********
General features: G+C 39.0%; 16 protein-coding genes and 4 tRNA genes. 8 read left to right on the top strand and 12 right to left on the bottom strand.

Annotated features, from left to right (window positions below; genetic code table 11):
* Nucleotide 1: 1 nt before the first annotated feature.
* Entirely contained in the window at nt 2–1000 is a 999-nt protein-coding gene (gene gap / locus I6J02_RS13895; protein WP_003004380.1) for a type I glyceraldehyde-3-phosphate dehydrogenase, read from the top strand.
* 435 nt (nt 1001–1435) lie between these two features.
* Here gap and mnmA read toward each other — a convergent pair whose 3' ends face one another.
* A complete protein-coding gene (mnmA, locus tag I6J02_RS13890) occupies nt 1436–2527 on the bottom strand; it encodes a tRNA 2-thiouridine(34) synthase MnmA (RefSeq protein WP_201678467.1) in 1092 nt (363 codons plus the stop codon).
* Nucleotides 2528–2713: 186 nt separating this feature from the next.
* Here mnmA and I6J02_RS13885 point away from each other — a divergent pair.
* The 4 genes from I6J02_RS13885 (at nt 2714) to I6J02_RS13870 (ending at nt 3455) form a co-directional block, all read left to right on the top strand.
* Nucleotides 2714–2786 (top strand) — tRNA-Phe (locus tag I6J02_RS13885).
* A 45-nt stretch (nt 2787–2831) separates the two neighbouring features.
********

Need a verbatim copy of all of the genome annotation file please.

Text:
General features: G+C 39.0%; 16 protein-coding genes and 4 tRNA genes. 8 read left to right on the top strand and 12 right to left on the bottom strand.

Annotated features, from left to right (window positions below; genetic code table 11):
* Nucleotide 1: 1 nt before the first annotated feature.
* Entirely contained in the window at nt 2–1000 is a 999-nt protein-coding gene (gene gap / locus I6J02_RS13895; protein WP_003004380.1) for a type I glyceraldehyde-3-phosphate dehydrogenase, read from the top strand.
* 435 nt (nt 1001–1435) lie between these two features.
* Here gap and mnmA read toward each other — a convergent pair whose 3' ends face one another.
* A complete protein-coding gene (mnmA, locus tag I6J02_RS13890) occupies nt 1436–2527 on the bottom strand; it encodes a tRNA 2-thiouridine(34) synthase MnmA (RefSeq protein WP_201678467.1) in 1092 nt (363 codons plus the stop codon).
* Nucleotides 2528–2713: 186 nt separating this feature from the next.
* Here mnmA and I6J02_RS13885 point away from each other — a divergent pair.
* The 4 genes from I6J02_RS13885 (at nt 2714) to I6J02_RS13870 (ending at nt 3455) form a co-directional block, all read left to right on the top strand.
* Nucleotides 2714–2786 (top strand) — tRNA-Phe (locus tag I6J02_RS13885).
* A 45-nt stretch (nt 2787–2831) separates the two neighbouring features.